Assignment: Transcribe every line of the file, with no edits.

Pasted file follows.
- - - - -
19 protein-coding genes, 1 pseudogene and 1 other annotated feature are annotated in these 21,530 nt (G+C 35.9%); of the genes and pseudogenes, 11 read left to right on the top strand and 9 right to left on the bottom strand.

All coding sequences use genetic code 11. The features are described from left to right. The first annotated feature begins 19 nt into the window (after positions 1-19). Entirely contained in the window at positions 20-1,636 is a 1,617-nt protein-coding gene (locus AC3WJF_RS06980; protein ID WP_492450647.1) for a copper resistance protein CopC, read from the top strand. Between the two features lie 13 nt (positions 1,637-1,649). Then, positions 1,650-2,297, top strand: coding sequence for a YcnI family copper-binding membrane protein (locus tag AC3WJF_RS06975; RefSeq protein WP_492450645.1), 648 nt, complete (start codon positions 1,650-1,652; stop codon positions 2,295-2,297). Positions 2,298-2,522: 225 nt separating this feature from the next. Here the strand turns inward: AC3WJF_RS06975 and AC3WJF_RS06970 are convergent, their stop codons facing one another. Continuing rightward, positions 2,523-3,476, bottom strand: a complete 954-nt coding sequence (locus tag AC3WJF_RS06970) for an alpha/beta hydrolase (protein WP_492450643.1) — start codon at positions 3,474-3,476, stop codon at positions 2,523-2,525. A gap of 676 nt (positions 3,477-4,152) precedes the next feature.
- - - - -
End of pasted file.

19 protein-coding genes, 1 pseudogene and 1 other annotated feature are annotated in these 21,530 nt (G+C 35.9%); of the genes and pseudogenes, 11 read left to right on the top strand and 9 right to left on the bottom strand.

All coding sequences use genetic code 11. The features are described from left to right. The first annotated feature begins 19 nt into the window (after positions 1-19). Entirely contained in the window at positions 20-1,636 is a 1,617-nt protein-coding gene (locus AC3WJF_RS06980; protein ID WP_492450647.1) for a copper resistance protein CopC, read from the top strand. Between the two features lie 13 nt (positions 1,637-1,649). Then, positions 1,650-2,297, top strand: coding sequence for a YcnI family copper-binding membrane protein (locus tag AC3WJF_RS06975; RefSeq protein WP_492450645.1), 648 nt, complete (start codon positions 1,650-1,652; stop codon positions 2,295-2,297). Positions 2,298-2,522: 225 nt separating this feature from the next. Here the strand turns inward: AC3WJF_RS06975 and AC3WJF_RS06970 are convergent, their stop codons facing one another. Continuing rightward, positions 2,523-3,476, bottom strand: a complete 954-nt coding sequence (locus tag AC3WJF_RS06970) for an alpha/beta hydrolase (protein WP_492450643.1) — start codon at positions 3,474-3,476, stop codon at positions 2,523-2,525. A gap of 676 nt (positions 3,477-4,152) precedes the next feature.